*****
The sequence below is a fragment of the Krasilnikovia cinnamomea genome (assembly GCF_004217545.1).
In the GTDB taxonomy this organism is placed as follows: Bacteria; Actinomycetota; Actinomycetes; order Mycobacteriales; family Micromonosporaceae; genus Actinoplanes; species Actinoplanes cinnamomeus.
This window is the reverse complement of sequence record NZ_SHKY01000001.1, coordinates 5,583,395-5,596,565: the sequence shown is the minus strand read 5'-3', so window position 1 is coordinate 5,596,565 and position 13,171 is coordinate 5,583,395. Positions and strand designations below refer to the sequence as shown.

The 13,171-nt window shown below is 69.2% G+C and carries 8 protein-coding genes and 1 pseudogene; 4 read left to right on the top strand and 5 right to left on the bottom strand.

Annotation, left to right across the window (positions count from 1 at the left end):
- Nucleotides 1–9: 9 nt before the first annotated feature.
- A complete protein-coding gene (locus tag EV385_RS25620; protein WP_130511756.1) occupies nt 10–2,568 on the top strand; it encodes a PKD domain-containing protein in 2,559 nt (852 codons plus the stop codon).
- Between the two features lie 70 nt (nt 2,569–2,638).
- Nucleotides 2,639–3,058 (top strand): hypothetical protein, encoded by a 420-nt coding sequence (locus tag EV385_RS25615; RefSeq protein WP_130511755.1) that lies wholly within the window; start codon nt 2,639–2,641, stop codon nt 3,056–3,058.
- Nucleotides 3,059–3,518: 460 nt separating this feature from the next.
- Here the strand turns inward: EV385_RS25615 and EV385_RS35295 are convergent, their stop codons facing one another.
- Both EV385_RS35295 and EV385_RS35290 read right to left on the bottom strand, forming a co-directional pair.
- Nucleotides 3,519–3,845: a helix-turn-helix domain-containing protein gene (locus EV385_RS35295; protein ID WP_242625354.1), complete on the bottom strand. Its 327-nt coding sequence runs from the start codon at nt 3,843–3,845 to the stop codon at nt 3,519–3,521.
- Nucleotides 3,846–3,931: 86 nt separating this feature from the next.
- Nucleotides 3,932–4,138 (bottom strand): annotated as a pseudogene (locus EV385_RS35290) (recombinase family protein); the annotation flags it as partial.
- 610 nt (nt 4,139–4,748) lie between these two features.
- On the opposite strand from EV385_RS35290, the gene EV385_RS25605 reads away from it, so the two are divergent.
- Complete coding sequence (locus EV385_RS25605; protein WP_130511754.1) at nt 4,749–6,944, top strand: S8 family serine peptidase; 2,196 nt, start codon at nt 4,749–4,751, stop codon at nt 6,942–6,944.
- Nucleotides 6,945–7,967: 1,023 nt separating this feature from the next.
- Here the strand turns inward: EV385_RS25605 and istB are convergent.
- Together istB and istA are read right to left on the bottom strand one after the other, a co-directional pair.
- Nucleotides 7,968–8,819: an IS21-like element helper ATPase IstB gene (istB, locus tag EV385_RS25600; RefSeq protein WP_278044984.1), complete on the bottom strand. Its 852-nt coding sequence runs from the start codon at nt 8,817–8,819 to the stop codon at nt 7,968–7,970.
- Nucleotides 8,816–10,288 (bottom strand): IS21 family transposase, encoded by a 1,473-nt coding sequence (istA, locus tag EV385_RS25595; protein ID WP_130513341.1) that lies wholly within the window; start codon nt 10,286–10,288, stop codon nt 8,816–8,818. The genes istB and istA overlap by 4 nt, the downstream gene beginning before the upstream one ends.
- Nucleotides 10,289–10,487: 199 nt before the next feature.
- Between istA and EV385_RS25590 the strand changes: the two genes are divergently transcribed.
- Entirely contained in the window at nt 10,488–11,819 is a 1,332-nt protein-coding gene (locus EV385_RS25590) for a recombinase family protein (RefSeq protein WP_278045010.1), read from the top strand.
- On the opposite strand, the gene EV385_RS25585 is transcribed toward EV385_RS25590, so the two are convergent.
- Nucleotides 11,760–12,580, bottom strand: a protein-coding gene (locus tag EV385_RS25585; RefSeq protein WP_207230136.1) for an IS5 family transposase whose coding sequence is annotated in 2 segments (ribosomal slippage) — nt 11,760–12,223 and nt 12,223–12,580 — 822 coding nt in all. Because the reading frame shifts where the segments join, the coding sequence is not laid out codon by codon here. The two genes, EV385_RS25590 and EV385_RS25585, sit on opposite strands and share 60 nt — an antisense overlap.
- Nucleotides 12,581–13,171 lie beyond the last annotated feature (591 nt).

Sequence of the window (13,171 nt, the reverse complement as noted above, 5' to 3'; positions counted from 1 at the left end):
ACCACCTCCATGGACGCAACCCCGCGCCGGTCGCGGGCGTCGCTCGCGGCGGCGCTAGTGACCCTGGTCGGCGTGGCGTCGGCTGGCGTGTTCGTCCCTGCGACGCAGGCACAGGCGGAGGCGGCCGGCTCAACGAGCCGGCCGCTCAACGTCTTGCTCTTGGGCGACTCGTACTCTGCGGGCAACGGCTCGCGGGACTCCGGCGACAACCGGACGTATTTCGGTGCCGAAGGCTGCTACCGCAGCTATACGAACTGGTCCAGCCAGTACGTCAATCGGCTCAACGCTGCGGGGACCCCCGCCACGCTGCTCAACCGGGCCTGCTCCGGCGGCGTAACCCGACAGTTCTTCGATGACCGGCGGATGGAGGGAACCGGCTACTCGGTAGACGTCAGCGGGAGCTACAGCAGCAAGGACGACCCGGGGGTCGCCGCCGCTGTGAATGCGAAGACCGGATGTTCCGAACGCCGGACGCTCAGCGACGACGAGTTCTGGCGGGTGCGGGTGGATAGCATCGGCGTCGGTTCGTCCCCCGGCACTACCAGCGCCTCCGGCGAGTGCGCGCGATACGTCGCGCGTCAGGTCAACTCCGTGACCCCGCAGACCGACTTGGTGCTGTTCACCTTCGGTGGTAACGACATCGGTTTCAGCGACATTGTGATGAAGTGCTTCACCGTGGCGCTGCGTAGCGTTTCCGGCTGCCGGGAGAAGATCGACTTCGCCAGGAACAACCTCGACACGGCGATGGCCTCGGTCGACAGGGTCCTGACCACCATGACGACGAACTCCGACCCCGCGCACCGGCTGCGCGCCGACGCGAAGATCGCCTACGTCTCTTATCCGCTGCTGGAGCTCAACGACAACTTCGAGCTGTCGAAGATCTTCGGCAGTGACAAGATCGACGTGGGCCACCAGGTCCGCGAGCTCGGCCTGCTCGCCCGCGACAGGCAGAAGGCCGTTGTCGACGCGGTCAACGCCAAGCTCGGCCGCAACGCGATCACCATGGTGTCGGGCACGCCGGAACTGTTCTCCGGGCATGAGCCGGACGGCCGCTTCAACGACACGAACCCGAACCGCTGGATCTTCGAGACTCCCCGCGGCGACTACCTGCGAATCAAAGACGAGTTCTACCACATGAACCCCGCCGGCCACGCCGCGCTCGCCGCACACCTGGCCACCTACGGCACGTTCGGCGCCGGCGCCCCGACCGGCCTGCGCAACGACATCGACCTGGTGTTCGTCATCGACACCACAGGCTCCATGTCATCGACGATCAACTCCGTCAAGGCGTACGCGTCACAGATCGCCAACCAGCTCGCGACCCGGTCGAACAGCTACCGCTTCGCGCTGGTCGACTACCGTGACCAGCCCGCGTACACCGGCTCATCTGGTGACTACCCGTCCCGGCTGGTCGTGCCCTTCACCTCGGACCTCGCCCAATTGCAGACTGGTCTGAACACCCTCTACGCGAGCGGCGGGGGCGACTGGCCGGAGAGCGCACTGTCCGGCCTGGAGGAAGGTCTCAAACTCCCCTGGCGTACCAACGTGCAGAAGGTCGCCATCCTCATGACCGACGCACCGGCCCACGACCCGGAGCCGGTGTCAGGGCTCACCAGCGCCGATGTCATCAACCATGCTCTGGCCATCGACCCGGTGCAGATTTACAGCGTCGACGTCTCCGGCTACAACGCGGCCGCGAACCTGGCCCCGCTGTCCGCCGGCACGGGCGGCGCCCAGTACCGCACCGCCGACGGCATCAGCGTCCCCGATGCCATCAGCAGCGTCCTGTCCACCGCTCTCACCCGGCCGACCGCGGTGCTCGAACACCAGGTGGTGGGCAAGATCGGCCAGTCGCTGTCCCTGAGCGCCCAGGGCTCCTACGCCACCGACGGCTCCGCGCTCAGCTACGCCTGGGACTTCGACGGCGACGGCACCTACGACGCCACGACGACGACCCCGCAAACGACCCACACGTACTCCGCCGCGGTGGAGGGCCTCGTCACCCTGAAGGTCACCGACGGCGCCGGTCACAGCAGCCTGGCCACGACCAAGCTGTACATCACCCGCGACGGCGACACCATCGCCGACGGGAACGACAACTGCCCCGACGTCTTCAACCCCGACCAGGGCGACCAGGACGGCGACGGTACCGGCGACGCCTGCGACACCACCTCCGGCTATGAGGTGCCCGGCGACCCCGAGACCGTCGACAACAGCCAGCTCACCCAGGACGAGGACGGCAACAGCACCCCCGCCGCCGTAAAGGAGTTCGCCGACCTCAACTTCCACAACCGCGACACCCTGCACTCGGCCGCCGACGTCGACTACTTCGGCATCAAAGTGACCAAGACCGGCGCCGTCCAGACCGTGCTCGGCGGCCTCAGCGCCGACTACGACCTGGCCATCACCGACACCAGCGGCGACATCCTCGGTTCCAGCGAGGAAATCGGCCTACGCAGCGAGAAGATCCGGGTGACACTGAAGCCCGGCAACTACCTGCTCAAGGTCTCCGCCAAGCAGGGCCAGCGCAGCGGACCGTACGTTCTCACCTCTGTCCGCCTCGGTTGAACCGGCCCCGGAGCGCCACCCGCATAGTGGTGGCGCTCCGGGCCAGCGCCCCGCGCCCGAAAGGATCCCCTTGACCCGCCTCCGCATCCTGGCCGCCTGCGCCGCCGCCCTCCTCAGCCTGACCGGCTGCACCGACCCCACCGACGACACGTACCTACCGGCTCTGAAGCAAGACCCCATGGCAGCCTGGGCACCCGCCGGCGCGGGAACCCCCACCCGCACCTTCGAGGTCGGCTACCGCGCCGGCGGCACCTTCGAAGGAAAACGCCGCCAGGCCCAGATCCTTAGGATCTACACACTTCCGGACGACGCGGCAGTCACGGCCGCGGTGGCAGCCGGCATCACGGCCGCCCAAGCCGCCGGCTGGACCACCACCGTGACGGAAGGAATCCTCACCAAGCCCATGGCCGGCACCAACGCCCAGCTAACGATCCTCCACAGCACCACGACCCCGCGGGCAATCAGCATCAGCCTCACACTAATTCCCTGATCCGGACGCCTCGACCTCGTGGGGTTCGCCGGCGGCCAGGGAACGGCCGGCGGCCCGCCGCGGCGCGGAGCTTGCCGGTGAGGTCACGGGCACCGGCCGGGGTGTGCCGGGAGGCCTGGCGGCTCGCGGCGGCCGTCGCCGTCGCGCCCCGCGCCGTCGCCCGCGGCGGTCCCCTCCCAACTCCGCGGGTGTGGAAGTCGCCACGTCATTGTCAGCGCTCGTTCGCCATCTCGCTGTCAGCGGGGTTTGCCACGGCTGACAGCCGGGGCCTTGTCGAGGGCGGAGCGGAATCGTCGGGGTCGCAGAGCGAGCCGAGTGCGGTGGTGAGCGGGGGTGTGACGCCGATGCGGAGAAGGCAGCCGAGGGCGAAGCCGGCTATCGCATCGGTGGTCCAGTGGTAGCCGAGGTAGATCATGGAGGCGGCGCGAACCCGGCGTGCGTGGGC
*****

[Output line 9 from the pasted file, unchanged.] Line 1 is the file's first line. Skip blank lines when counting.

- Nucleotides 2,639–3,058 (top strand): hypothetical protein, encoded by a 420-nt coding sequence (locus tag EV385_RS25615; RefSeq protein WP_130511755.1) that lies wholly within the window; start codon nt 2,639–2,641, stop codon nt 3,056–3,058.